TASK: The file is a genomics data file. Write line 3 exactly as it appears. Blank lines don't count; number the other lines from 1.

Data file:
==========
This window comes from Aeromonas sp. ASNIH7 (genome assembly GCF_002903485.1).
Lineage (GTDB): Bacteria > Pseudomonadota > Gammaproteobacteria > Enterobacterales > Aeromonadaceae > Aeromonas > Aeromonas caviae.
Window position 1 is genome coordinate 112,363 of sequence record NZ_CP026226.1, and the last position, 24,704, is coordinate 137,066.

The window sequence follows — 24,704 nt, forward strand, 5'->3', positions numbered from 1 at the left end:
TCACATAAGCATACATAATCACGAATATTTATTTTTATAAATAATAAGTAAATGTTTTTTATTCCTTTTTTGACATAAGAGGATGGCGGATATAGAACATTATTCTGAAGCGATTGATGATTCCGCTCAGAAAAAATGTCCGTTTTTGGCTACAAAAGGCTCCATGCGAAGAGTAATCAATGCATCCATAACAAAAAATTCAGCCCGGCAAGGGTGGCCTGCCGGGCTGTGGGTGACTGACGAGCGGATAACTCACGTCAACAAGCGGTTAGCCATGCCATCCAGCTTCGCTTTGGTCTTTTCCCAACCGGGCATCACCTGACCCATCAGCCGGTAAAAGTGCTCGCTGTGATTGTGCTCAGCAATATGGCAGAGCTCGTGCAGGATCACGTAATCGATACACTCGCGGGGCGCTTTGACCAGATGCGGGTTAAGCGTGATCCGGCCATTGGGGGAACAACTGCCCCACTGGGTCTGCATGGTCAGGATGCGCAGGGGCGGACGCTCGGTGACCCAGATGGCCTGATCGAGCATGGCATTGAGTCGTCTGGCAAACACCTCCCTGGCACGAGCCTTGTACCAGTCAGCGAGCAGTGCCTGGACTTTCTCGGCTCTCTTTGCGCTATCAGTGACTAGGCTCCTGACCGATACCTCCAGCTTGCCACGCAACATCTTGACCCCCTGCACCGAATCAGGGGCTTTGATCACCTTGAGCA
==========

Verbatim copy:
Window position 1 is genome coordinate 112,363 of sequence record NZ_CP026226.1, and the last position, 24,704, is coordinate 137,066.